Understanding “Deep Double Descent”

If you’re not fa­mil­iar with the dou­ble de­scent phe­nomenon, I think you should be. I con­sider dou­ble de­scent to be one of the most in­ter­est­ing and sur­pris­ing re­cent re­sults in an­a­lyz­ing and un­der­stand­ing mod­ern ma­chine learn­ing. To­day, Pree­tum et al. re­leased a new pa­per, “Deep Dou­ble Des­cent,” which I think is a big fur­ther ad­vance­ment in our un­der­stand­ing of this phe­nomenon. I’d highly recom­mend at least read­ing the sum­mary of the pa­per on the OpenAI blog. How­ever, I will also try to sum­ma­rize the pa­per here, as well as give a his­tory of the liter­a­ture on dou­ble de­scent and some of my per­sonal thoughts.

Prior work

The dou­ble de­scent phe­nomenon was first dis­cov­ered by Mikhail Belkin et al., who were con­fused by the phe­nomenon wherein mod­ern ML prac­ti­tion­ers would claim that “big­ger mod­els are always bet­ter” de­spite stan­dard statis­ti­cal ma­chine learn­ing the­ory pre­dict­ing that big­ger mod­els should be more prone to overfit­ting. Belkin et al. dis­cov­ered that the stan­dard bias-var­i­ance trade­off pic­ture ac­tu­ally breaks down once you hit ap­prox­i­mately zero train­ing er­ror—what Belkin et al. call the “in­ter­po­la­tion thresh­old.” Be­fore the in­ter­po­la­tion thresh­old, the bias-var­i­ance trade­off holds and in­creas­ing model com­plex­ity leads to overfit­ting, in­creas­ing test er­ror. After the in­ter­po­la­tion thresh­old, how­ever, they found that test er­ror ac­tu­ally starts to go down as you keep in­creas­ing model com­plex­ity! Belkin et al. demon­strated this phe­nomenon in sim­ple ML meth­ods such as de­ci­sion trees as well as sim­ple neu­ral net­works trained on MNIST. Here’s the di­a­gram that Belkin et al. use in their pa­per to de­scribe this phe­nomenon:

Belkin et al. de­scribe their hy­poth­e­sis for what’s hap­pen­ing as fol­lows:

All of the learned pre­dic­tors to the right of the in­ter­po­la­tion thresh­old fit the train­ing data perfectly and have zero em­piri­cal risk. So why should some—in par­tic­u­lar, those from richer func­tions classes—have lower test risk than oth­ers? The an­swer is that the ca­pac­ity of the func­tion class does not nec­es­sar­ily re­flect how well the pre­dic­tor matches the in­duc­tive bias ap­pro­pri­ate for the prob­lem at hand. [The in­duc­tive bias] is a form of Oc­cam’s ra­zor: the sim­plest ex­pla­na­tion com­pat­i­ble with the ob­ser­va­tions should be preferred. By con­sid­er­ing larger func­tion classes, which con­tain more can­di­date pre­dic­tors com­pat­i­ble with the data, we are able to find in­ter­po­lat­ing func­tions that [are] “sim­pler”. Thus in­creas­ing func­tion class ca­pac­ity im­proves perfor­mance of clas­sifiers.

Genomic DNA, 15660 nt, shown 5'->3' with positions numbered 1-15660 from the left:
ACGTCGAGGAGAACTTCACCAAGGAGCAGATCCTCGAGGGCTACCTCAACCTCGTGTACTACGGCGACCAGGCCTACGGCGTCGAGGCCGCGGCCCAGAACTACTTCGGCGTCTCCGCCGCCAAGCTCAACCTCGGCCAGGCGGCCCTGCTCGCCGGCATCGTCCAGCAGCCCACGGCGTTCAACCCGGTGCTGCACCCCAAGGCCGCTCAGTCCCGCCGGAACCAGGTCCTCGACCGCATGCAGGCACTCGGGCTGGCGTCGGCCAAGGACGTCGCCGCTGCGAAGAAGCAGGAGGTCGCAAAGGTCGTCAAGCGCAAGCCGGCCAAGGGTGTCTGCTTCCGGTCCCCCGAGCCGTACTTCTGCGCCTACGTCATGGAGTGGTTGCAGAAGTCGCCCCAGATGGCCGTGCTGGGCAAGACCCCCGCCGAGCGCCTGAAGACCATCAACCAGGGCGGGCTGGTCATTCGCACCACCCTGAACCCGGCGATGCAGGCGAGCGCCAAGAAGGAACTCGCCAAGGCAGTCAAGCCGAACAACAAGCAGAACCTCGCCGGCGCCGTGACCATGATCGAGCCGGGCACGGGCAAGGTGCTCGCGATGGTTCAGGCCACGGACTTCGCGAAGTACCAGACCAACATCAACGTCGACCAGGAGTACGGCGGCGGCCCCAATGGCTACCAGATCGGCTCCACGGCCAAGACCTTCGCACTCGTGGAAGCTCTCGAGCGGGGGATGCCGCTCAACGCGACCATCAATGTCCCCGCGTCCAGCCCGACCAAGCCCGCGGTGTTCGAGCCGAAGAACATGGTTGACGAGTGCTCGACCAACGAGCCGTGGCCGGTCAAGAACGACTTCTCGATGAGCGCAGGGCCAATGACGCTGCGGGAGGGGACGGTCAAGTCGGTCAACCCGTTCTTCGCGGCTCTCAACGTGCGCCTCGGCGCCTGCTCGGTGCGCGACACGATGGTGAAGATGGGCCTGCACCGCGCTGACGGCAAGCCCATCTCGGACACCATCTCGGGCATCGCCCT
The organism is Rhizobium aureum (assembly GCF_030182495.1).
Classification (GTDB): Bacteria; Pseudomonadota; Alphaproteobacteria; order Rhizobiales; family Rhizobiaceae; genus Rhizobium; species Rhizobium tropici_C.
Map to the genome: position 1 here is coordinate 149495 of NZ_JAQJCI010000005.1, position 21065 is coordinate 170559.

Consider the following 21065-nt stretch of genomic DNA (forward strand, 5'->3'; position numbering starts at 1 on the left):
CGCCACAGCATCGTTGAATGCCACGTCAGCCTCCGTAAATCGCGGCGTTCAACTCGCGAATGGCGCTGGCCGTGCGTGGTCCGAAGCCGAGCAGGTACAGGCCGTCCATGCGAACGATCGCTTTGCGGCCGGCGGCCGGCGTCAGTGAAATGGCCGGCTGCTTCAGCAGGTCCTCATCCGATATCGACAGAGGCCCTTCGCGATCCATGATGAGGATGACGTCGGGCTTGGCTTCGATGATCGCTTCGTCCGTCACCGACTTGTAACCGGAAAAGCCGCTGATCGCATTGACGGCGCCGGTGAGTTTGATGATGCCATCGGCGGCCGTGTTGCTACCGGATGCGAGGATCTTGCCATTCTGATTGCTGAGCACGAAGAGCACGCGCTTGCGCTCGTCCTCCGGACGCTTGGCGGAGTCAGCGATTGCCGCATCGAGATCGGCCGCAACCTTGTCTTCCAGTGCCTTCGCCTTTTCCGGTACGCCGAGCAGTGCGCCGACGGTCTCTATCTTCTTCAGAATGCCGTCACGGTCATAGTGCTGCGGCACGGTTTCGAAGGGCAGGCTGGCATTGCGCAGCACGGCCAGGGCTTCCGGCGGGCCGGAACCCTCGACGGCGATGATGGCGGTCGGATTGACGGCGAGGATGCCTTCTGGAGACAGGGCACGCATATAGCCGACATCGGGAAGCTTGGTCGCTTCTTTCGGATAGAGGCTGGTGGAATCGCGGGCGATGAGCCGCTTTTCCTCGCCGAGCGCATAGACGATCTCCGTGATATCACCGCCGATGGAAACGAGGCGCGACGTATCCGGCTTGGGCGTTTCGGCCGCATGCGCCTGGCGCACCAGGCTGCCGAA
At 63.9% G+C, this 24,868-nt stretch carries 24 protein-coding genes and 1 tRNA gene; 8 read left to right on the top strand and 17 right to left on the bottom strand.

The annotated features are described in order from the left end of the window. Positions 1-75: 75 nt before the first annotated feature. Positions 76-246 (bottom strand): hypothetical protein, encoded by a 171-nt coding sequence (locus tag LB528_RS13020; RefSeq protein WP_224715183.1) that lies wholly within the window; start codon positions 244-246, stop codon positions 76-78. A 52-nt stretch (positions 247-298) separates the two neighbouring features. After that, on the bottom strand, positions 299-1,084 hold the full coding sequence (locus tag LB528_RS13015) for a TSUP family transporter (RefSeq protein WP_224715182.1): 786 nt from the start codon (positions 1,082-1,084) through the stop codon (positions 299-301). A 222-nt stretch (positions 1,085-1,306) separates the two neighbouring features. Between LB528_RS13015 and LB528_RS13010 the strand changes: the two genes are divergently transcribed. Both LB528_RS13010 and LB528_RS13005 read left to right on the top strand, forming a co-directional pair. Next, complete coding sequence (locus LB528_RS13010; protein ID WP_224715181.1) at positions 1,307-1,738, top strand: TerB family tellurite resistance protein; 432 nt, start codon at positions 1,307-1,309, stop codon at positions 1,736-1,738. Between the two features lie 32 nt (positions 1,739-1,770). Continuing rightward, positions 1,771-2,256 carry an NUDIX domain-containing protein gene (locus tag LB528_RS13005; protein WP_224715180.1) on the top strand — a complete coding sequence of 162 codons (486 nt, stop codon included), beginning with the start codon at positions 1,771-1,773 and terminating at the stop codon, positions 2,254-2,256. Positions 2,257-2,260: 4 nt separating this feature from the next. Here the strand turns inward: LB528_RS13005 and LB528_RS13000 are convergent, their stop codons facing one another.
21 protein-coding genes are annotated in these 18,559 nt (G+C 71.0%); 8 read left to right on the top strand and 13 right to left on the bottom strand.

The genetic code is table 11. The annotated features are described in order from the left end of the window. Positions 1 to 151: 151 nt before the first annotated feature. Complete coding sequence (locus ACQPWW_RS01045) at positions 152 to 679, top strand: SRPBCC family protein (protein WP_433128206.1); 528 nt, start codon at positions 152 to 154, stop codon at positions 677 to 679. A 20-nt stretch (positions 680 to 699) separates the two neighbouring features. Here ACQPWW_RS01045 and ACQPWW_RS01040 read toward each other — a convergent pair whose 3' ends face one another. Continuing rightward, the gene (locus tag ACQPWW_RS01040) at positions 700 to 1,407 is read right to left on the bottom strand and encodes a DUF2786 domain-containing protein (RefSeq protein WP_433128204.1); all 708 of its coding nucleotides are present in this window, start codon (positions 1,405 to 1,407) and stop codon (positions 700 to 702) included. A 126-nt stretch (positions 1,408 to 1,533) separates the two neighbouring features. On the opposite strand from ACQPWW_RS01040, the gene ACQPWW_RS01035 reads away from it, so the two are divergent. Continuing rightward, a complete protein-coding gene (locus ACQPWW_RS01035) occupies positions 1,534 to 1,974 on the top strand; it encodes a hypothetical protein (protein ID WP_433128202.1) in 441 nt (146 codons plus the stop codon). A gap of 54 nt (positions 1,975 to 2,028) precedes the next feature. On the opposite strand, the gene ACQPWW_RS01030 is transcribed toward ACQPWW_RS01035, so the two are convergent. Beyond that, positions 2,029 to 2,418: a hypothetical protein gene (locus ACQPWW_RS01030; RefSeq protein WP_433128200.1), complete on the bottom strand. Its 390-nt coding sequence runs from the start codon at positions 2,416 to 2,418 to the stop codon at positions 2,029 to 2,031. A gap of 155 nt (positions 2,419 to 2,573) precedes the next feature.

I think that what this is say­ing is pretty mag­i­cal: in the case of neu­ral nets, it’s say­ing that SGD just so hap­pens to have the right in­duc­tive bi­ases that let­ting SGD choose which model it wants the most out of a large class of mod­els with the same train­ing perfor­mance yields sig­nifi­cantly bet­ter test perfor­mance. If you’re right on the in­ter­po­la­tion thresh­old, you’re effec­tively “forc­ing” SGD to choose from a very small set of mod­els with perfect train­ing ac­cu­racy (maybe only one re­al­is­tic op­tion), thus ig­nor­ing SGD’s in­duc­tive bi­ases com­pletely—whereas if you’re past the in­ter­po­la­tion thresh­old, you’re let­ting SGD choose which of many mod­els with perfect train­ing ac­cu­racy it prefers, thus al­low­ing SGD’s in­duc­tive bias to shine through.

I think this is strong ev­i­dence for the crit­i­cal im­por­tance of im­plicit sim­plic­ity and speed pri­ors in mak­ing mod­ern ML work. How­ever, such bi­ases also pro­duce strong in­cen­tives for mesa-op­ti­miza­tion (since op­ti­miz­ers are sim­ple, com­pressed poli­cies) and pseudo-al­ign­ment (since sim­plic­ity and speed penalties will fa­vor sim­pler, faster prox­ies). Fur­ther­more, the ar­gu­ments for the uni­ver­sal prior and min­i­mal cir­cuits be­ing ma­lign sug­gest that such strong sim­plic­ity and speed pri­ors could also pro­duce an in­cen­tive for de­cep­tive al­ign­ment.

“Deep Dou­ble Des­cent”

Now we get to Pree­tum et al.’s new pa­per, “Deep Dou­ble Des­cent.” Here are just some of the things that Pree­tum et al. demon­strate in “Deep Dou­ble Des­cent:”

  1. dou­ble de­scent oc­curs across a wide va­ri­ety of differ­ent model classes, in­clud­ing ResNets, stan­dard CNNs, and Trans­form­ers, as well as a wide va­ri­ety of differ­ent tasks, in­clud­ing image clas­sifi­ca­tion and lan­guage trans­la­tion,

  2. dou­ble de­scent oc­curs not just as a func­tion of model size, but also as a func­tion of train­ing time and dataset size, and

  3. since dou­ble de­scent can hap­pen as a func­tion of dataset size, more data can lead to worse test perfor­mance!

Crazy stuff. Let’s try to walk through each of these re­sults in de­tail and un­der­stand what’s hap­pen­ing.

First, dou­ble de­scent is a highly uni­ver­sal phe­nomenon in mod­ern deep learn­ing. Here is dou­ble de­scent hap­pen­ing for ResNet18 on CIFAR-10 and CIFAR-100:

And again for a Trans­former model on Ger­man-to-English and English-to-French trans­la­tion: